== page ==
doesn't it? :)

!empty() mimics the chk() function posted before.
up
31
Daniel Klein
7 years ago
How to test for a variable actually existing, including being set to null. This will prevent errors when passing to functions.

<?php
// false
var_export(
 
array_key_exists('myvar', get_defined_vars())
);

$myvar;
// false
var_export(
 
array_key_exists('myvar', get_defined_vars())
);

$myvar = null;
// true
var_export(
 
array_key_exists('myvar', get_defined_vars())
);

unset(
$myvar);
// false
var_export(
 
array_key_exists('myvar', get_defined_vars())
);

if (
array_key_exists('myvar', get_defined_vars())) {
 
myfunction($myvar);
}
?>

Note: you can't turn this into a function (e.g. is_defined($myvar)) because get_defined_vars() only gets the variables in the current scope and entering a function changes the scope.
up
33
yaogzhan at gmail dot com
14 years ago
in PHP5, if you have

<?PHP
class Foo
{
    protected
$data = array('bar' => null);

    function
__get($p)
    {
        if( isset(
$this->data[$p]) ) return $this->data[$p];
    }
}
?>

and
<?PHP
$foo
= new Foo;
echo isset(
$foo->bar);
?>
will always echo 'false'. because the isset() accepts VARIABLES as it parameters, but in this case, $foo->bar is NOT a VARIABLE. it is a VALUE returned from the __get() method of the class Foo. thus the isset($foo->bar) expreesion will always equal 'false'.
up
28
a dot schaffhirt at sedna-soft dot de
11 years ago
You can safely use isset to check properties and subproperties of objects directly. So instead of writing

    isset($abc) && isset($abc->def) && isset($abc->def->ghi)

or in a shorter form

    isset($abc, $abc->def, $abc->def->ghi)

you can just write

    isset ($abc->def->ghi)

without raising any errors, warnings or notices.

Examples
<?php
    $abc
= (object) array("def" => 123);
   
var_dump(isset($abc));                // bool(true)
   
var_dump(isset($abc->def));           // bool(true)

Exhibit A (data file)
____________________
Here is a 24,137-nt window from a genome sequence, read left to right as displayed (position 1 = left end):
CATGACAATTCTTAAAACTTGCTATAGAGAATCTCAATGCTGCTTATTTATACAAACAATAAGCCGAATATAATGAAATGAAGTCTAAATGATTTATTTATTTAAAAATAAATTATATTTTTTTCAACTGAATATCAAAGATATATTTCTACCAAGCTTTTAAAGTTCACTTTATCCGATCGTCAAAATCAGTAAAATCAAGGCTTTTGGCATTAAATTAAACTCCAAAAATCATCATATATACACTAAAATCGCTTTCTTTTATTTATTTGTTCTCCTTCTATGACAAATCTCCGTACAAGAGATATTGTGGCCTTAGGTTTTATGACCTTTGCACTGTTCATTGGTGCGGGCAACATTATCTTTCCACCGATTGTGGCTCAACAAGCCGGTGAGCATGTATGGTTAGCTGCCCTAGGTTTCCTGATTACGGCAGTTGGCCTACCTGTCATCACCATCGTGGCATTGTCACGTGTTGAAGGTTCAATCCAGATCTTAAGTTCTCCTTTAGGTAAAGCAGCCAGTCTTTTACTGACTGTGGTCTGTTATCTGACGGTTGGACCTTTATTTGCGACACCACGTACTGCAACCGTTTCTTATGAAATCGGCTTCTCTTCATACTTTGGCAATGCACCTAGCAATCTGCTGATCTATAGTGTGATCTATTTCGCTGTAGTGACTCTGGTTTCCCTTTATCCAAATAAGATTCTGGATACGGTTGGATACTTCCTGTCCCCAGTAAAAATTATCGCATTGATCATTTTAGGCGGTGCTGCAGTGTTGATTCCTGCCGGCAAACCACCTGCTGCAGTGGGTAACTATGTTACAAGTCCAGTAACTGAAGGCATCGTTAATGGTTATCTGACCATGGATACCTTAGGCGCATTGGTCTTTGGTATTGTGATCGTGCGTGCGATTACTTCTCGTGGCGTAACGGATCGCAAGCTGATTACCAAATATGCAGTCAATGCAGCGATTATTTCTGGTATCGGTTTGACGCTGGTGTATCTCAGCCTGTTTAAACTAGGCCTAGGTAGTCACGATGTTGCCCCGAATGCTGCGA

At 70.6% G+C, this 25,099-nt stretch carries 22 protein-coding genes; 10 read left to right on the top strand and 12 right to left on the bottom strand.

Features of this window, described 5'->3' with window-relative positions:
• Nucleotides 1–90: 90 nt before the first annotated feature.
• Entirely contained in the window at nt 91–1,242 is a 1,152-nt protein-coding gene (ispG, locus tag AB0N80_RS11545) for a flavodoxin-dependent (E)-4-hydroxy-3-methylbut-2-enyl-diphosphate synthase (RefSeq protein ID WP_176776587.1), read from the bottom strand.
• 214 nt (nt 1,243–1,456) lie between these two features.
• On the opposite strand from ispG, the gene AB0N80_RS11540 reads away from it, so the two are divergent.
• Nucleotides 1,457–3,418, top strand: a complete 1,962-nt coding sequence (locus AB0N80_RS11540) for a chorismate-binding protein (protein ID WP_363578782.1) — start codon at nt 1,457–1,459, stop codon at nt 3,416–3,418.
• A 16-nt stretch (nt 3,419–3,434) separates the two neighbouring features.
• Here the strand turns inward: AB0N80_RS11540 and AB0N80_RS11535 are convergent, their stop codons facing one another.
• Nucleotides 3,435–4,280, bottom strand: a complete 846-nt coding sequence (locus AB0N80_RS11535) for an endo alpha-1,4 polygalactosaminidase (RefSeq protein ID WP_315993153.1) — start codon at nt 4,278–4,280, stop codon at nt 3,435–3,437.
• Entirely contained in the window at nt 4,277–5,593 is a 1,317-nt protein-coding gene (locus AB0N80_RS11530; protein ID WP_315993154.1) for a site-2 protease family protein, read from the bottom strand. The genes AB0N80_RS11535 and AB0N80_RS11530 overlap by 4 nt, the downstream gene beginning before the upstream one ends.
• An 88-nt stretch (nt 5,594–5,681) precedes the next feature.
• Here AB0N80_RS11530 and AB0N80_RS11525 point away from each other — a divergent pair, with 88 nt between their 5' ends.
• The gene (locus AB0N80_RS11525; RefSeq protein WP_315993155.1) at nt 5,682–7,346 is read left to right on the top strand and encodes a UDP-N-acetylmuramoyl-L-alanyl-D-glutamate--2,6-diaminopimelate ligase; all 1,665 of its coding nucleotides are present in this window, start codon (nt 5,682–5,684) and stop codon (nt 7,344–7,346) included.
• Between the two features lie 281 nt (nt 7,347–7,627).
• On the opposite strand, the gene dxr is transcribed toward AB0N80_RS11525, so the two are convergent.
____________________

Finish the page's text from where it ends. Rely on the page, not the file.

var_dump(isset($abc->def->ghi));      // bool(false)
   
var_dump(isset($abc->def->ghi->jkl)); // bool(false)
   
var_dump(isset($def));                // bool(false)
   
var_dump(isset($def->ghi));           // bool(false)
   
var_dump(isset($def->ghi->jkl));      // bool(false)

   
var_dump($abc);                       // object(stdClass)#1 (1) { ["def"] => int(123) }
   
var_dump($abc->def);                  // int(123)
   
var_dump($abc->def->ghi);             // null / E_NOTICE: Trying to get property of non-object
   
var_dump($abc->def->ghi->jkl);        // null / E_NOTICE: Trying to get property of non-object
   
var_dump($def);                       // null / E_NOTICE: Trying to get property of non-object
   
var_dump($def->ghi);                  // null / E_NOTICE: Trying to get property of non-object
   
var_dump($def->ghi->jkl);             // null / E_NOTICE: Trying to get property of non-object
?>
up
23
mandos78 AT mail from google
11 years ago
Careful with this function "ifsetfor" by soapergem, passing by reference means that if, like the example $_GET['id'], the argument is an array index, it will be created in the original array (with a null value), thus causing posible trouble with the following code. At least in PHP 5.

For example:

<?php
$a
= array();
print_r($a);
ifsetor($a["unsetindex"], 'default');
print_r($a);
?>

will print

Array
(
)
Array
(
    [unsetindex] =>
)

Any foreach or similar will be different before and after the call.
up
21
Anonymous
13 years ago
I tried the example posted previously by Slawek:

$foo = 'a little string';
echo isset($foo)?'yes ':'no ', isset($foo['aaaa'])?'yes ':'no ';

He got yes yes, but he didn't say what version of PHP he was using.

I tried this on PHP 5.0.5 and got:  yes no

But on PHP 4.3.5 I got:  yes yes

Apparently, PHP4 converts the the string 'aaaa' to zero and then returns the string character at that position within the string $foo, when $foo is not an array. That means you can't assume you are dealing with an array, even if you used an expression such as isset($foo['aaaa']['bbb']['cc']['d']), because it will return true also if any part is a string.

PHP5 does not do this. If $foo is a string, the index must actually be numeric (e.g. $foo[0]) for it to return the indexed character.
up
7
kurdtpage at gmail dot com
2 years ago
The new (as of PHP7) 'null coalesce operator' allows shorthand isset. You can use it like so:

<?php
// Fetches the value of $_GET['user'] and returns 'nobody'
// if it does not exist.
$username = $_GET['user'] ?? 'nobody';
// This is equivalent to:
$username = isset($_GET['user']) ? $_GET['user'] : 'nobody';